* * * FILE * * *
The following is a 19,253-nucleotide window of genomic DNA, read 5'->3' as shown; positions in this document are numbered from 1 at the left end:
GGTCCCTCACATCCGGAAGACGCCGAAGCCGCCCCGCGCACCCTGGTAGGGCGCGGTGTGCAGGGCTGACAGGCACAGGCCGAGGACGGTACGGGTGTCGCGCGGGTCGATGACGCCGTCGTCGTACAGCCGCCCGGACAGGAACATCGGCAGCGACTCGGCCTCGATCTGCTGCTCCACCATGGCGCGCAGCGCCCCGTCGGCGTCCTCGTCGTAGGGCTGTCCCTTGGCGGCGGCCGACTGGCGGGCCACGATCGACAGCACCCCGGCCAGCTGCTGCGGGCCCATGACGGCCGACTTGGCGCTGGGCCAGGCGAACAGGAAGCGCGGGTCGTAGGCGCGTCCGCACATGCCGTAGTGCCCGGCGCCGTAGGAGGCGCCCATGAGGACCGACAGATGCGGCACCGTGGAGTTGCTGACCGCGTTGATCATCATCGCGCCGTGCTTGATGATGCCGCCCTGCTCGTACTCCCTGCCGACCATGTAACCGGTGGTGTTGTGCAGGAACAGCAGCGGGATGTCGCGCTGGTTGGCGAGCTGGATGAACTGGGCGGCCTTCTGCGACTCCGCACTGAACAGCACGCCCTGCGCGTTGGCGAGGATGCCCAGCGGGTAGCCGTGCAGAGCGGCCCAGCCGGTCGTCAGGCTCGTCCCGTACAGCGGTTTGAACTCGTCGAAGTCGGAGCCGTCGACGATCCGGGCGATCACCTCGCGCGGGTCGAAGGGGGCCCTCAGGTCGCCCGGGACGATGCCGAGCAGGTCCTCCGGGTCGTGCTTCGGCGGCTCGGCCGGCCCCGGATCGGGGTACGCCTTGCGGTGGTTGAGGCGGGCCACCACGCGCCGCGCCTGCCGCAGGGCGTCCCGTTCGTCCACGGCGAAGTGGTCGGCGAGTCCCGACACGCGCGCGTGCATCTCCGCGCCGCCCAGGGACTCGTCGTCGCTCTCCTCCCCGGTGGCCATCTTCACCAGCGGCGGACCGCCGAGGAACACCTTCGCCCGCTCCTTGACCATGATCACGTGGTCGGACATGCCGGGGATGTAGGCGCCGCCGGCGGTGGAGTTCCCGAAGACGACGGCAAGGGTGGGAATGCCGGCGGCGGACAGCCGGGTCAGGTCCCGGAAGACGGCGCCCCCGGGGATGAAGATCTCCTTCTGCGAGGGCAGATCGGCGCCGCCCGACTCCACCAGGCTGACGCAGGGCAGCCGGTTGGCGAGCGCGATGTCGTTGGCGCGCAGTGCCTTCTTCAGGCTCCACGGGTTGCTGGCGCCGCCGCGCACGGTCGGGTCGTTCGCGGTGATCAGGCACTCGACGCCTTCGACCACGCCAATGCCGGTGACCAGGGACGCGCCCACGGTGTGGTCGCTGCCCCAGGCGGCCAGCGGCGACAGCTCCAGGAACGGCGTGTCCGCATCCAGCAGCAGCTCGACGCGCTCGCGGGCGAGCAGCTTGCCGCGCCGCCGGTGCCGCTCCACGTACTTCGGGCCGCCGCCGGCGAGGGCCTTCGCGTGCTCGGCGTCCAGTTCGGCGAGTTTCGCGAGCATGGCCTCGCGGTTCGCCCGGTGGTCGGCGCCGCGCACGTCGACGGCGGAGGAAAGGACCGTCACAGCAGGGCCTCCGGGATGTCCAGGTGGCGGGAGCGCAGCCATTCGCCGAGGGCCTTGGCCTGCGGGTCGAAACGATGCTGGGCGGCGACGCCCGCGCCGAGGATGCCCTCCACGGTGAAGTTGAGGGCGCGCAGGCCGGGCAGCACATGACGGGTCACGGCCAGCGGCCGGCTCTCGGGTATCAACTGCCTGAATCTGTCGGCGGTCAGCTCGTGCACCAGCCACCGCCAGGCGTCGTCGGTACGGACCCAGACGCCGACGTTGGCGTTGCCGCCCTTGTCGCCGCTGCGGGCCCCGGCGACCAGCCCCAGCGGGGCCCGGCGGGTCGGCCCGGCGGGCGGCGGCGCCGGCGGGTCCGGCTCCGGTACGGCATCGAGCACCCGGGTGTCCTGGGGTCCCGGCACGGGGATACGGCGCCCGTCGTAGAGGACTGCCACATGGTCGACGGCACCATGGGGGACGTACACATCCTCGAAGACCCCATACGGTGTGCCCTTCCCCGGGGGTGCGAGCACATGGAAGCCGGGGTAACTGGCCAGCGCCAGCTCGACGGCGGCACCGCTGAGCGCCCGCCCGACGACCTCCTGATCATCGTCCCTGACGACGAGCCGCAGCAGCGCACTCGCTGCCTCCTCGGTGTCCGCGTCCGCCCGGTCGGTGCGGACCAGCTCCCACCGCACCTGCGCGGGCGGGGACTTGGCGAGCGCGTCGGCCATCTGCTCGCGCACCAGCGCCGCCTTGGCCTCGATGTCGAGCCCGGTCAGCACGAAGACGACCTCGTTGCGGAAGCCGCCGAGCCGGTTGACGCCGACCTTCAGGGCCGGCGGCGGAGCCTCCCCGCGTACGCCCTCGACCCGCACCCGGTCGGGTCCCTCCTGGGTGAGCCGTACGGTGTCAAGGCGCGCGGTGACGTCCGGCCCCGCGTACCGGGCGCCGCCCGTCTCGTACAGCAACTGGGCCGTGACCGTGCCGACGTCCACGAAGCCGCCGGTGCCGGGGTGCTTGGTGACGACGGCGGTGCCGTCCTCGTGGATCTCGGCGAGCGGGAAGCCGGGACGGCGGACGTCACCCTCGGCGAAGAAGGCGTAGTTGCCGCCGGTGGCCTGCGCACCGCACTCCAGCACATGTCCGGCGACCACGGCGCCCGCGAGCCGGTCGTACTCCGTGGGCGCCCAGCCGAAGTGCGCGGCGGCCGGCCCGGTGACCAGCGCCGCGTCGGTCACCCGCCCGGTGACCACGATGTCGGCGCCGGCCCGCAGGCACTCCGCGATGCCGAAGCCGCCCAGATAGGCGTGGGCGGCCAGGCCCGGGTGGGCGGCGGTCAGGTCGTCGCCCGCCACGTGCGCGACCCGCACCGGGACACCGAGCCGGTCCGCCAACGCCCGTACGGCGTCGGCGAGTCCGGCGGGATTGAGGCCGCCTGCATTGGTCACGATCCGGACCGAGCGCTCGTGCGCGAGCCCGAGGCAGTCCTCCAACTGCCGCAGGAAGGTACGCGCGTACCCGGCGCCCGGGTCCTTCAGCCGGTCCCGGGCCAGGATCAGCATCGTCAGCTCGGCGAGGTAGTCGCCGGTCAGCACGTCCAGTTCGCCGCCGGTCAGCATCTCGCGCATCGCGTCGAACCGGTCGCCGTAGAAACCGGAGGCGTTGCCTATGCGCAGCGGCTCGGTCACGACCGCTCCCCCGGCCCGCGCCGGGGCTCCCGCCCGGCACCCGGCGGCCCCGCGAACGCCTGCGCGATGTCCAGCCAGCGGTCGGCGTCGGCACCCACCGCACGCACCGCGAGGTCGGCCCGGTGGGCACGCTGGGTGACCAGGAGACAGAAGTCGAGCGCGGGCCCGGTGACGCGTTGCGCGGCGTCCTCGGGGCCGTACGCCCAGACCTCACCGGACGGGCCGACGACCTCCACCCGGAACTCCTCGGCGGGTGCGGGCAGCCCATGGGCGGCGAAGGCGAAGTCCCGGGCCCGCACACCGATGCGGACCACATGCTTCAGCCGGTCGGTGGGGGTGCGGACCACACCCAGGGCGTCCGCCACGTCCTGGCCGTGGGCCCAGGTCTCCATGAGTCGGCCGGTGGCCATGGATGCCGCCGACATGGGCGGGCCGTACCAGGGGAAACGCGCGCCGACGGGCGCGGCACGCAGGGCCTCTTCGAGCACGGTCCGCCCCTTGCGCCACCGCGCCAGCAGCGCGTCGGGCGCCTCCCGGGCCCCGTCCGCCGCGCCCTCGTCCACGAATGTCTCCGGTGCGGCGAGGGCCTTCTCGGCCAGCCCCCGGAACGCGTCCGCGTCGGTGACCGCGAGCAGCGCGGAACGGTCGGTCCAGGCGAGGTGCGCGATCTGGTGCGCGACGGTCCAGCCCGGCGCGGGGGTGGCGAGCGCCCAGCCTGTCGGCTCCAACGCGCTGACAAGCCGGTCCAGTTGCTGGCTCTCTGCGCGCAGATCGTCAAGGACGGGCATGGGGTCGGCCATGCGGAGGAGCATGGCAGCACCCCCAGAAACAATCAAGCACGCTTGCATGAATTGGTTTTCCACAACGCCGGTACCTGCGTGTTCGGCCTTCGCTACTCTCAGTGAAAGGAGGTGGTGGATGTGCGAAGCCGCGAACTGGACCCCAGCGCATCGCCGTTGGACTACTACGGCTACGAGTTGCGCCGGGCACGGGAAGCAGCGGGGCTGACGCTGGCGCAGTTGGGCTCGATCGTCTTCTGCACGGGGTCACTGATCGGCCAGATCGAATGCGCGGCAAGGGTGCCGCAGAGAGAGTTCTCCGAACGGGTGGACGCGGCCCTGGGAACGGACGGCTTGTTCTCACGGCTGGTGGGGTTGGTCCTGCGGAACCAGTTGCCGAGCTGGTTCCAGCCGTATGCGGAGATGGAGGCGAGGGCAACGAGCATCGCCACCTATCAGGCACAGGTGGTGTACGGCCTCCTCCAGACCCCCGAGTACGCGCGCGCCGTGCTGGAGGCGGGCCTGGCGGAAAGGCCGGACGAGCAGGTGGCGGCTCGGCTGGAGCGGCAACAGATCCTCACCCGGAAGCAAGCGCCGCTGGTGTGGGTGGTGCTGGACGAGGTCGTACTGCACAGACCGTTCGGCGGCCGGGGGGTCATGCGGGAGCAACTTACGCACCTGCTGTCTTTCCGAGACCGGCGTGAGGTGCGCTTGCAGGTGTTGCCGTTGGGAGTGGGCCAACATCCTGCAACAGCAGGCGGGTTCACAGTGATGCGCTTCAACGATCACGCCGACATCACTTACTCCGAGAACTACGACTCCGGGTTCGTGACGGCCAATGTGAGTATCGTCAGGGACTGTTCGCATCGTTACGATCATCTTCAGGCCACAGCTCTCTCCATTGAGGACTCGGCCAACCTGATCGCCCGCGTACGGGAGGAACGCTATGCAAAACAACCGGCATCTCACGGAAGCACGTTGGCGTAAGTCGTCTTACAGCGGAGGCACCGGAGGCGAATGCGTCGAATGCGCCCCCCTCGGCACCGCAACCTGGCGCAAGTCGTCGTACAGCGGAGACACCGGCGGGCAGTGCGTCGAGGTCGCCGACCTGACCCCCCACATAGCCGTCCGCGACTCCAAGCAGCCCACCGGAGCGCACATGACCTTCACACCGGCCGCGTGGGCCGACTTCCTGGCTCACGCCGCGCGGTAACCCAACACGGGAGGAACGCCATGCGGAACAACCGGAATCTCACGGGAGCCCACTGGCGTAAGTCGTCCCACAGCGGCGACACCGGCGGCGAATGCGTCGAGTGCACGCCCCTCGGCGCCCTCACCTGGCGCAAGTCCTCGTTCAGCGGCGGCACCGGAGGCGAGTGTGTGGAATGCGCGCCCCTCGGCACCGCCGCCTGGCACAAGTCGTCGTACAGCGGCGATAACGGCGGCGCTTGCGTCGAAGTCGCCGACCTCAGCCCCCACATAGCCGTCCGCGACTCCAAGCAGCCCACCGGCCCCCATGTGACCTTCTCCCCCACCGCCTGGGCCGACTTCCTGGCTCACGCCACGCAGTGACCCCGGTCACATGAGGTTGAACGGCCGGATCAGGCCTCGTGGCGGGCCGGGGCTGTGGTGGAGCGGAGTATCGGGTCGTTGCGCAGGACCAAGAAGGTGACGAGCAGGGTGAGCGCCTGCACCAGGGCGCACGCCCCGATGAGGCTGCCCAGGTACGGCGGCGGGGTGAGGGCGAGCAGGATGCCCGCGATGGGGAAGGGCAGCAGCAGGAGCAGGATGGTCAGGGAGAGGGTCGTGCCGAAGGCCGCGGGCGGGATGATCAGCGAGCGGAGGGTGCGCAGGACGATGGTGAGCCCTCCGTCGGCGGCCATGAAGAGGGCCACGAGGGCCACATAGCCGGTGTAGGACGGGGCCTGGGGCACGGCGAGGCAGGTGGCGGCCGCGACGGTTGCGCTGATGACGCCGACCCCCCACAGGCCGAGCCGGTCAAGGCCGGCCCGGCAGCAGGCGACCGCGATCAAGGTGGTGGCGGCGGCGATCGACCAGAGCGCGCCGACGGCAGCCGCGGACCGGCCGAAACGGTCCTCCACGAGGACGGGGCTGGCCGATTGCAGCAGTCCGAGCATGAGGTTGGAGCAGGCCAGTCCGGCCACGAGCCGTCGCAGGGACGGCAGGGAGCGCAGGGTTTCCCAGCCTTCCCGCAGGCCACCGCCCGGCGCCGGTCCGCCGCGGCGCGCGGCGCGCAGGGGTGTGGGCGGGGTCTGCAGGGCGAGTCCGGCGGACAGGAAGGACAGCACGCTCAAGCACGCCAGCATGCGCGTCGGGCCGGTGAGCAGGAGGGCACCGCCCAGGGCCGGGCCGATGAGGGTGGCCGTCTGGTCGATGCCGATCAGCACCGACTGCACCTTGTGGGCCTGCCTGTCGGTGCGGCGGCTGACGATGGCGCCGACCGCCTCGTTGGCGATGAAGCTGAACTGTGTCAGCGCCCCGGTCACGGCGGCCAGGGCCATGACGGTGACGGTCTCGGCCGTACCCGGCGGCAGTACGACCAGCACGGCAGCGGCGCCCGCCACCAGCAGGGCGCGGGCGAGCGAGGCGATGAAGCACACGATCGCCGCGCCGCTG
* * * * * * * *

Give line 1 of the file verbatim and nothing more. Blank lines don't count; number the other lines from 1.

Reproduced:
The following is a 19,253-nucleotide window of genomic DNA, read 5'->3' as shown; positions in this document are numbered from 1 at the left end: